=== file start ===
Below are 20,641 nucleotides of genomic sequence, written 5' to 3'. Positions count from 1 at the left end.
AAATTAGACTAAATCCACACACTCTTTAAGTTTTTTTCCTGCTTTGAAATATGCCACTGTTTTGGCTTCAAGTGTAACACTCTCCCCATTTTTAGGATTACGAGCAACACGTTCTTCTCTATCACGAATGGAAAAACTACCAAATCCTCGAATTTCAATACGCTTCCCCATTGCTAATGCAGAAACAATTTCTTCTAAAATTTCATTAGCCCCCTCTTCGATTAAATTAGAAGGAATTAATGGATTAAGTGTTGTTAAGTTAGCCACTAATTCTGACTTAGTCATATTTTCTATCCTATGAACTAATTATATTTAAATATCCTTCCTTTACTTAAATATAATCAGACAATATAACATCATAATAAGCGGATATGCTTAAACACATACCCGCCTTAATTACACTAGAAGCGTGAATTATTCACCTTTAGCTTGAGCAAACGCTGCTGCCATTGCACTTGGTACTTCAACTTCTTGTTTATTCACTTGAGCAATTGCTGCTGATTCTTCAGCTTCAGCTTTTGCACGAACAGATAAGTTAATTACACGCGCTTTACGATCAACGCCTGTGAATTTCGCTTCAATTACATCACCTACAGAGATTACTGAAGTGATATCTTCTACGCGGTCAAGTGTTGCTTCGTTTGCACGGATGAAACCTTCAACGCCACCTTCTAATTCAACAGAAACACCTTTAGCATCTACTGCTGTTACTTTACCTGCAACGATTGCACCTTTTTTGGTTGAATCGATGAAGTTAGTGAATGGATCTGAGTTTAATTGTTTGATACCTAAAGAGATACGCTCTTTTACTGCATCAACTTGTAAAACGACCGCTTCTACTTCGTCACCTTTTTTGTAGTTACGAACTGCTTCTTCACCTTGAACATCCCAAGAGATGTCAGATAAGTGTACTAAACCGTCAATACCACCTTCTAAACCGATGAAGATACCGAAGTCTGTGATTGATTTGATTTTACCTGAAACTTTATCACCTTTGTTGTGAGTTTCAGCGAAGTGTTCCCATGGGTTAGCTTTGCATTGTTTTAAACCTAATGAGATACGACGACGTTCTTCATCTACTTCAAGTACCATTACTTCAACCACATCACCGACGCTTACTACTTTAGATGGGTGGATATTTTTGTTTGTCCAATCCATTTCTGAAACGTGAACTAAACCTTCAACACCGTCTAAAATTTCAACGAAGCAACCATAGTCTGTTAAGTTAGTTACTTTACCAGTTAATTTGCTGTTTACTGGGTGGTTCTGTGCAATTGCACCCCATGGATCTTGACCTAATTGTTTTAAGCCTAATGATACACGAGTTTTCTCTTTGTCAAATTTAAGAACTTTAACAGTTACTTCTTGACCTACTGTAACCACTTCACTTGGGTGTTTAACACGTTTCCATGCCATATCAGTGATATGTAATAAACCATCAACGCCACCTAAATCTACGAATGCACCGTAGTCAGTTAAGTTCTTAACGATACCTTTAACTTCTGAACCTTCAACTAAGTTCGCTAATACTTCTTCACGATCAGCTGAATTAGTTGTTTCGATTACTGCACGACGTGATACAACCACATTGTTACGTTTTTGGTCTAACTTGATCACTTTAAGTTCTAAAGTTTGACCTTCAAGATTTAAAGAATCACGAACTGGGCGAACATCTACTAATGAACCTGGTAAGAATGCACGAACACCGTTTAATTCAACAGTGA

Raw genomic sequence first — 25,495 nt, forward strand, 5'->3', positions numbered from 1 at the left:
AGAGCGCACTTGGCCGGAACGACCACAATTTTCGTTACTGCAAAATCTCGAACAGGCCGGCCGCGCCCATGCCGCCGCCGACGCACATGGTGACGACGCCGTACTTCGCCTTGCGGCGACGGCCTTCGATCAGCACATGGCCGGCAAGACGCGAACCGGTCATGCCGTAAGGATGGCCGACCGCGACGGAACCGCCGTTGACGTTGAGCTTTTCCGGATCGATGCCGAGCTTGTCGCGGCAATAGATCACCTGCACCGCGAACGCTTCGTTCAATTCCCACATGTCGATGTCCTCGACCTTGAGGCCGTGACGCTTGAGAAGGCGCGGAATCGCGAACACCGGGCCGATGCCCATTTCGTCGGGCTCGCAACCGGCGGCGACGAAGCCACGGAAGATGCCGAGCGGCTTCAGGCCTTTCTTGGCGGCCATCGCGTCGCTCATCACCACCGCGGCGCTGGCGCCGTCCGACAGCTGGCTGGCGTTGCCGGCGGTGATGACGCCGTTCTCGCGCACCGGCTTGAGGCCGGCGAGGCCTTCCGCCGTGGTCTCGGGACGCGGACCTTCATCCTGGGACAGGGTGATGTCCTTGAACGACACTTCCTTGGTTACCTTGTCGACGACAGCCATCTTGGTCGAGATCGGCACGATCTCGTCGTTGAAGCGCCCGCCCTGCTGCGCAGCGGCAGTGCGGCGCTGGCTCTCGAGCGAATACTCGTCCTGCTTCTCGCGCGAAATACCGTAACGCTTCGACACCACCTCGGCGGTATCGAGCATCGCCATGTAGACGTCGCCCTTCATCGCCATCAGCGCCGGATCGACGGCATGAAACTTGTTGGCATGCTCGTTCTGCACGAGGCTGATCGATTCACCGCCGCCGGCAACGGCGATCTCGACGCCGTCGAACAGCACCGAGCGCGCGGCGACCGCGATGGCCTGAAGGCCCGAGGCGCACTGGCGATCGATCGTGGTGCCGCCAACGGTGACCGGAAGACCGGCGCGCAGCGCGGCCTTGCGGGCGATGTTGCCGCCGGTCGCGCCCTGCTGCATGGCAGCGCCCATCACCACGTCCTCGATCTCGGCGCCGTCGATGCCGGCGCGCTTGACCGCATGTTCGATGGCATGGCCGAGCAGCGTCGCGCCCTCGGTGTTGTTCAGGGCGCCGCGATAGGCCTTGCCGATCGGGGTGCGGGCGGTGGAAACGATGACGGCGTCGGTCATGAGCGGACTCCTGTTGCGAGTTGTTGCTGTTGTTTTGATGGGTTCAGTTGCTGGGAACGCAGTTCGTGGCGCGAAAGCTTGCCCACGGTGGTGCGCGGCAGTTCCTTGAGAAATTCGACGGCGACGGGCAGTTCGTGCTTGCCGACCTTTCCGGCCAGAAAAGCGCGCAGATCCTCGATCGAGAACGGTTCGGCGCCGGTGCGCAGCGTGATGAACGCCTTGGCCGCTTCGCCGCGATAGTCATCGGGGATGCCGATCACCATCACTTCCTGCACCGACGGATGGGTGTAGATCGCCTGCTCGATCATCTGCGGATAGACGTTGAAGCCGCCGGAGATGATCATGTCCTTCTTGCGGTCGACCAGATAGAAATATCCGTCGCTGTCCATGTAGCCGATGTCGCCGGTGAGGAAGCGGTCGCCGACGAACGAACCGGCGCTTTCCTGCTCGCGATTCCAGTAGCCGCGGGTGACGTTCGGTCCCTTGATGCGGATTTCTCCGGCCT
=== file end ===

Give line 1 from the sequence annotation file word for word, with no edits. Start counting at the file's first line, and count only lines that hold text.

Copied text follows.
Below are 20,641 nucleotides of genomic sequence, written 5' to 3'. Positions count from 1 at the left end.